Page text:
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Modern slavery legislation used to target drug traffickers during National County Lines Intensification Week

UK forces and the National Crime Agency galvanised their efforts to take part in a national county lines intensification week in October.

The week targeted drug traffickers who recruit children and vulnerable adults to supply drugs across the country. Their tactics included increasing the use of modern slavery legislation to charge line holders, not only for drug supply but also human trafficking offences.

Conditions

This legislation, which can include preventative and restrictive measures, has helped ensure line holders are subject to Court Orders with strict conditions, often for many years after they leave custody.

As a result of the work that has been carried out by the major exporting force areas of Merseyside, West Midlands and the Metropolitan Police, combined with the work of the British Transport Police and the ‘importing forces’, the number of county lines has reduced from 2000 in 2018 to approximately 600 active lines at any one time.

Violence

County lines drug dealing is linked to the most serious violence, demonstrated through the weapons seized across the week, including 12 zombie knives, 22 machetes, four cross bows and eight samurai swords.

A vital reason to tackle county lines is the safeguarding of young children and vulnerable adults, often groomed to run drugs from one city to other parts of the country. Grooming is often followed by extreme violence and coercive behaviour.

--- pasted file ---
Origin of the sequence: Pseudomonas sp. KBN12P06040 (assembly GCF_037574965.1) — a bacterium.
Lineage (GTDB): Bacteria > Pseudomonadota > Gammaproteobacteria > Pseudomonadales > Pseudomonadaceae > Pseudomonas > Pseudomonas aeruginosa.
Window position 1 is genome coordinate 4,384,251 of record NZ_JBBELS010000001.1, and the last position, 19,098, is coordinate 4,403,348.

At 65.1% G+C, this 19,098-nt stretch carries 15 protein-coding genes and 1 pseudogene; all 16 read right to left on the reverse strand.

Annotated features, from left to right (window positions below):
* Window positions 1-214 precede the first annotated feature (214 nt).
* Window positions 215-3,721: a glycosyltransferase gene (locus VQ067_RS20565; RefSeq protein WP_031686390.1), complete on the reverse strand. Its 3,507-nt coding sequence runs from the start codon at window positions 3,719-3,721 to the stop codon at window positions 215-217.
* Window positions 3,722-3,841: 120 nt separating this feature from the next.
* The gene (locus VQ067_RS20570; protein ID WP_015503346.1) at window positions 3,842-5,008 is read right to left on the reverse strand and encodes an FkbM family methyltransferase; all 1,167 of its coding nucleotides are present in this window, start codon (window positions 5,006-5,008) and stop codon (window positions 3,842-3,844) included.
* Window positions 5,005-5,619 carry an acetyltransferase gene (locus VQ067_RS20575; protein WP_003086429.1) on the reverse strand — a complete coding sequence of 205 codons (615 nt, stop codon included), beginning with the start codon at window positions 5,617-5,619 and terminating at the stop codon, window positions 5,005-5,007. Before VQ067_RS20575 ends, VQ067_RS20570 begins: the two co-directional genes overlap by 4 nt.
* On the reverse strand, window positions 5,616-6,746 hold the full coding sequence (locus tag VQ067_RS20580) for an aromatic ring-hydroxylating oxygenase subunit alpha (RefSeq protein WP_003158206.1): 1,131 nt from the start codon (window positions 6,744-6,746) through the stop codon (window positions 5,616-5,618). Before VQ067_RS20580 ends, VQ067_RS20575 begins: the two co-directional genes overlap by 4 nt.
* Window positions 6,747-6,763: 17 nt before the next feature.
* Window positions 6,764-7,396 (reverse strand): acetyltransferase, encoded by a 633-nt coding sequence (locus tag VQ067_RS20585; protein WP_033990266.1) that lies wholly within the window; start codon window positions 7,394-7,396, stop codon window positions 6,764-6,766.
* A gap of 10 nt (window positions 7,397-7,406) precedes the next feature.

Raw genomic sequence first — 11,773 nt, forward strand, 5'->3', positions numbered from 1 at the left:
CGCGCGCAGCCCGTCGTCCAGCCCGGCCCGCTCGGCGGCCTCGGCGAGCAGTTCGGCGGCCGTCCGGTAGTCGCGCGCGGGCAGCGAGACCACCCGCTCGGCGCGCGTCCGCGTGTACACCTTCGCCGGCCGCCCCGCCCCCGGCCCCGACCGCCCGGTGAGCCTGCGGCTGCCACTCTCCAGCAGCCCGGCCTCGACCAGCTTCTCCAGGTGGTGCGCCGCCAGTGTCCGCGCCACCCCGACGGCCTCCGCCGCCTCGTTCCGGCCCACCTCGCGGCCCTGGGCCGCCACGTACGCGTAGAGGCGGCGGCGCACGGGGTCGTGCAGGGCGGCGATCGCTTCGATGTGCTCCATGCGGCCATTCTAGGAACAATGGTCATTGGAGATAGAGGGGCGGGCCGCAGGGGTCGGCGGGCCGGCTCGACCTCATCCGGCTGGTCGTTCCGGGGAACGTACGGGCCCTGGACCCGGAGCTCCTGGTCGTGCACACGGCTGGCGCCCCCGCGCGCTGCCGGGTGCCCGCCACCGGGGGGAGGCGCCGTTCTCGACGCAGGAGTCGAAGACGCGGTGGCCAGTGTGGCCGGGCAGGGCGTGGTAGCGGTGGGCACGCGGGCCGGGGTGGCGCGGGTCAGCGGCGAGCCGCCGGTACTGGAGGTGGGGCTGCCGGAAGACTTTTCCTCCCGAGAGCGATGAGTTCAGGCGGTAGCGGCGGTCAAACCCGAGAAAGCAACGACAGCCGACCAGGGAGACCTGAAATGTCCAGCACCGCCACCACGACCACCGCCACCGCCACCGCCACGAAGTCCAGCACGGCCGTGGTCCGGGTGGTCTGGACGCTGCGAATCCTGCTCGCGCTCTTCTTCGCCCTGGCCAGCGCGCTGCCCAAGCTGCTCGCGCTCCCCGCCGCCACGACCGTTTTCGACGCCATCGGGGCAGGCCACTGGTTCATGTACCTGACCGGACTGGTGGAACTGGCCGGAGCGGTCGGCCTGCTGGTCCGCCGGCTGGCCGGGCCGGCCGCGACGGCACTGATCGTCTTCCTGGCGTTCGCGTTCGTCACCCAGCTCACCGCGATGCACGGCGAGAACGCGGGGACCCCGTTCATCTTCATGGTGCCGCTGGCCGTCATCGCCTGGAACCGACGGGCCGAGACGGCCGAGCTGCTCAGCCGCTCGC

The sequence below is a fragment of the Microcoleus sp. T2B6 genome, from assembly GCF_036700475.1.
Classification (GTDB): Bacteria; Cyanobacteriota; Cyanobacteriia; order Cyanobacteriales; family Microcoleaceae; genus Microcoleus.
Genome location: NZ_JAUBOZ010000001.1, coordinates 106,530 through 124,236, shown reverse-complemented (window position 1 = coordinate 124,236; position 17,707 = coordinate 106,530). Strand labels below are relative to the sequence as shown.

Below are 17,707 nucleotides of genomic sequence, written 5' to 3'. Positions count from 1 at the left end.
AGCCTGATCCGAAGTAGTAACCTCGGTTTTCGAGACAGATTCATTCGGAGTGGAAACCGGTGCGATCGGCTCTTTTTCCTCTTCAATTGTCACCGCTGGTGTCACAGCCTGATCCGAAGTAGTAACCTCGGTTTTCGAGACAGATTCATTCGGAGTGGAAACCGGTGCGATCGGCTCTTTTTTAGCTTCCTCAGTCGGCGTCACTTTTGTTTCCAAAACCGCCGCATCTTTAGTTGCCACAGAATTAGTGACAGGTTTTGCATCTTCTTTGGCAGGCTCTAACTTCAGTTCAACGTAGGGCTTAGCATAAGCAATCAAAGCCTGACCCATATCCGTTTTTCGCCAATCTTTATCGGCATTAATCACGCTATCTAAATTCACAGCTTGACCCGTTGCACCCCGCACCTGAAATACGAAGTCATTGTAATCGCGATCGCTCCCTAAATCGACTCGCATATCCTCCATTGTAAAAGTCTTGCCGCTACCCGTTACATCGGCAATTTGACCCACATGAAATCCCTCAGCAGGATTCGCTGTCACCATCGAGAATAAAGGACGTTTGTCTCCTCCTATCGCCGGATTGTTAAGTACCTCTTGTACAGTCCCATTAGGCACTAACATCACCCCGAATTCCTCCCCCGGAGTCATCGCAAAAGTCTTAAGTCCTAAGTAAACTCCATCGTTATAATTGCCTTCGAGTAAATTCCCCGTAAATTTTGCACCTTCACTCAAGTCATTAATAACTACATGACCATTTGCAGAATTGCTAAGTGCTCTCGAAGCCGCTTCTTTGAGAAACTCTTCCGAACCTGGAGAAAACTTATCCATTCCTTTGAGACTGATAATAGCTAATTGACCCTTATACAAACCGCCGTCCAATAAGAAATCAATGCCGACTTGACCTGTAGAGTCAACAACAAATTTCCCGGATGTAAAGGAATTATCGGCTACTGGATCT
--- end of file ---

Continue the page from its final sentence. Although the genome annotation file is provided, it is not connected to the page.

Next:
Prosecutions

Police can now bring victimless prosecutions for modern slavery offences, just one of the many ways in which officers are protecting young people. Victimless prosecutions ensure children and vulnerable adults are spared the ordeal of having to go through the court process and face the violent and abusive individual responsible for their suffering.

This county lines intensification week was again run in partnership with The Children’s Society and their #LookCloser campaign to spot the signs of exploitation in children and young people.

Results summary

  • 1,468 people were arrested

  • 2,664 vulnerable people, including 2,209 children, were engaged for safeguarding purposes

  • Nearly £2m worth of Class A drugs seized

  • £1,254,384 in cash seized

  • 289 weapons seized, including 49 firearms and 120 knives

  • 139 drug lines were identified and seized

  • 6kg of Crack Cocaine, 28.8kg of Heroin and 26.8kg of Cocaine seized

  • 894 cuckooed addresses visited

 

This county lines intensification week was again run in partnership with The Children’s Society and their #LookCloser campaign to spot the signs of exploitation in children and young people.

National Police Chiefs’ Council lead for County Lines, Graham McNulty, said: ‘Nearly £2, 000, 000 worth of Class A drugs and hundreds of weapons are now off our streets thanks to the work of officers up and down the country.’